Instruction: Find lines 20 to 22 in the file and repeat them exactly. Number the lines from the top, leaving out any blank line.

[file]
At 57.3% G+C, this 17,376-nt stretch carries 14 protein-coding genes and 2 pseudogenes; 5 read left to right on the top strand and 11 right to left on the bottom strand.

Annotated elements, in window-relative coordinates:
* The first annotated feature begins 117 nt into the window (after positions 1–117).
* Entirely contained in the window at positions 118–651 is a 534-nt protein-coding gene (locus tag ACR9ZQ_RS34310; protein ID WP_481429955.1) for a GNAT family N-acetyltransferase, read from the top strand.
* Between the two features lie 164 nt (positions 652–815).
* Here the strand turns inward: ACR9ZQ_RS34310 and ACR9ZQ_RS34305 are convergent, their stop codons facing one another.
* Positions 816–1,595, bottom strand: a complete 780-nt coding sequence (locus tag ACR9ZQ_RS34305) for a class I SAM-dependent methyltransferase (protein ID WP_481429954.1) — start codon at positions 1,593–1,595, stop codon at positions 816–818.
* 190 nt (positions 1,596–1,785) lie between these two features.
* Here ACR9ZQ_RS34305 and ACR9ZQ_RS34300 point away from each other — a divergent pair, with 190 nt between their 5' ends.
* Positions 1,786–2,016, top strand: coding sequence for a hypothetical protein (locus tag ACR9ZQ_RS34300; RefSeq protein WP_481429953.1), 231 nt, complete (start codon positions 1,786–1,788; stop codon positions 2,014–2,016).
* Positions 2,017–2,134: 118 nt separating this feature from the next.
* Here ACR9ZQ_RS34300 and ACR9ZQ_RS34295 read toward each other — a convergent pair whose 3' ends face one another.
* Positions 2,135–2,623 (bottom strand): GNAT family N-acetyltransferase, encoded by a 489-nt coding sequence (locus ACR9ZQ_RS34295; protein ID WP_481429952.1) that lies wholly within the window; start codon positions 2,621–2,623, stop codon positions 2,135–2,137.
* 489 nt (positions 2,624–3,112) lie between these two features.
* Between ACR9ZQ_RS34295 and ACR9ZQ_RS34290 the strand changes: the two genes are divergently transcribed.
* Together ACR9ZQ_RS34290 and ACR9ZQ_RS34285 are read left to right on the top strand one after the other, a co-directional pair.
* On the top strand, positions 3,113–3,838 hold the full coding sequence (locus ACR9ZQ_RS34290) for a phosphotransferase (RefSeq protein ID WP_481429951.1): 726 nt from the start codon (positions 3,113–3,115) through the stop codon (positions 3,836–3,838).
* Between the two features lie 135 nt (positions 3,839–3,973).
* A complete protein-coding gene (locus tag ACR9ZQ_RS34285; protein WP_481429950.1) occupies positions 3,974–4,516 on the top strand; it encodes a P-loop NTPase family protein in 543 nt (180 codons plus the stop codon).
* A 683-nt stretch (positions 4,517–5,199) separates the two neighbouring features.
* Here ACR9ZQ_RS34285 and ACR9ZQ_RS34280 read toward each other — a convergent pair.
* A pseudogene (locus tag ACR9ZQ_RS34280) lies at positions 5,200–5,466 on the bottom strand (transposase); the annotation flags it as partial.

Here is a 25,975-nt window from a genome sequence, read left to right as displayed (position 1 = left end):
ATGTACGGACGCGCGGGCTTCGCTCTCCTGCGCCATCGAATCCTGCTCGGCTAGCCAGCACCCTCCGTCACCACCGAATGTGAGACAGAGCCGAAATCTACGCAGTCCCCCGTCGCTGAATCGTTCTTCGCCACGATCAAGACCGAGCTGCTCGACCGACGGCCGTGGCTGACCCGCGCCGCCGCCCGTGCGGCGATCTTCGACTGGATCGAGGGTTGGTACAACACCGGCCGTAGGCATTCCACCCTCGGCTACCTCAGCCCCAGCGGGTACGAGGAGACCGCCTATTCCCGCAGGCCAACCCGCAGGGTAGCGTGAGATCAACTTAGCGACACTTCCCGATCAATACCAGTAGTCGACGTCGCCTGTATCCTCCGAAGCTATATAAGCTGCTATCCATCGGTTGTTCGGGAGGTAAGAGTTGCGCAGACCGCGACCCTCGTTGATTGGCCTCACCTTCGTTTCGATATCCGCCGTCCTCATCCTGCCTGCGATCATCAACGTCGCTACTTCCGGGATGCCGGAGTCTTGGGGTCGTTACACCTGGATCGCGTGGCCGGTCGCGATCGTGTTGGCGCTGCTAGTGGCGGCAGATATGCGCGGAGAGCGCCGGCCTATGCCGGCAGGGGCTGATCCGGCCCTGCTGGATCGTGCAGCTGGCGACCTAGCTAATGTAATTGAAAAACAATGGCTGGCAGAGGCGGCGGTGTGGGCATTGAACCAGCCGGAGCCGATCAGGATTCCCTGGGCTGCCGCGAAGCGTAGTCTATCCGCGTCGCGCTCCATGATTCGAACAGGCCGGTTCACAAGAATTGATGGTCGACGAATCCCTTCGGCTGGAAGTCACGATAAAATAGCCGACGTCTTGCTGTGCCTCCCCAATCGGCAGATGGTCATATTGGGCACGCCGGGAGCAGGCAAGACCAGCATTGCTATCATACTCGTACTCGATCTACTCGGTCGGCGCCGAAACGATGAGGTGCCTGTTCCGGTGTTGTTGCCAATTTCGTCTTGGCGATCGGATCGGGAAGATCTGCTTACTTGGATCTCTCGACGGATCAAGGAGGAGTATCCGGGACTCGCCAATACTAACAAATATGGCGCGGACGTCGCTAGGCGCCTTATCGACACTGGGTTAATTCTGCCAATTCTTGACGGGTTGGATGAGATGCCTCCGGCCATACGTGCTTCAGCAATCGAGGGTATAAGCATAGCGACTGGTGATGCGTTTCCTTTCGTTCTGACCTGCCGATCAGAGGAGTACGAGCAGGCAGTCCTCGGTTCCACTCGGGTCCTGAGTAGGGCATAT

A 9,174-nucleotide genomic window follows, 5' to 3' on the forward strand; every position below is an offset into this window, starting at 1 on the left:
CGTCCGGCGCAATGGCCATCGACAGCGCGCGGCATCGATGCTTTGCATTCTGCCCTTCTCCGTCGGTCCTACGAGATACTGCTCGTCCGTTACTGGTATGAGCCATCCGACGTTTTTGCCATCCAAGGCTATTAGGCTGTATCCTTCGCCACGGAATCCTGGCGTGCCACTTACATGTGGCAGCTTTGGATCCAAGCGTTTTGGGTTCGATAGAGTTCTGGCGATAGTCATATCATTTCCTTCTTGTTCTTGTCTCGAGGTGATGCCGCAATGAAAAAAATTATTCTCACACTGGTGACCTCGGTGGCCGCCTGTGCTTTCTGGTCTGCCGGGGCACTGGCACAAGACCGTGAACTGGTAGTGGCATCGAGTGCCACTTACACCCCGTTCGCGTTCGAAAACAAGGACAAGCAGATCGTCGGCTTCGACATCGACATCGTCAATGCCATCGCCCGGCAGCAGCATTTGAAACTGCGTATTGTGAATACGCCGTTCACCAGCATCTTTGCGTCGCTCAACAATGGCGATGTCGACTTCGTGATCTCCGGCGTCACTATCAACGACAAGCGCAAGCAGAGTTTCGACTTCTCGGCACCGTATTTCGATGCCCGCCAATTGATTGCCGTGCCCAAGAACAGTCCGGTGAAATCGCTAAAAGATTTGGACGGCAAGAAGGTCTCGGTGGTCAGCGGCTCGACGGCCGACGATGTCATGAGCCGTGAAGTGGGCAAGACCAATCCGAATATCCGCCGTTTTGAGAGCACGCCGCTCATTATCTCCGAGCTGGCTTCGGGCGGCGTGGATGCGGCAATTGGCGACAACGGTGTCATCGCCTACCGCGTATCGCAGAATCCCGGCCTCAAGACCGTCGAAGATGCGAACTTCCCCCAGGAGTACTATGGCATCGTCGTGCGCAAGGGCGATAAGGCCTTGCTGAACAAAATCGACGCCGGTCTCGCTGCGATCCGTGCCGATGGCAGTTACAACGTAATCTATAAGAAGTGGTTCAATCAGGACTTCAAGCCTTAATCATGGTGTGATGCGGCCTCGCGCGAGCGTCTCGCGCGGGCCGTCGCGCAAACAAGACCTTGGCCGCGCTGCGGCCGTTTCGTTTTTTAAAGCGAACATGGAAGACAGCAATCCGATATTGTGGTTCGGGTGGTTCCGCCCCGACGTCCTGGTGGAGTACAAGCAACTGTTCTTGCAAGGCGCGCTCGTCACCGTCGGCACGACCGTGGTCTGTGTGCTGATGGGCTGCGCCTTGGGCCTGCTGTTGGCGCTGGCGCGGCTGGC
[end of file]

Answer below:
* A 683-nt stretch (positions 4,517–5,199) separates the two neighbouring features.
* Here ACR9ZQ_RS34285 and ACR9ZQ_RS34280 read toward each other — a convergent pair.
* A pseudogene (locus tag ACR9ZQ_RS34280) lies at positions 5,200–5,466 on the bottom strand (transposase); the annotation flags it as partial.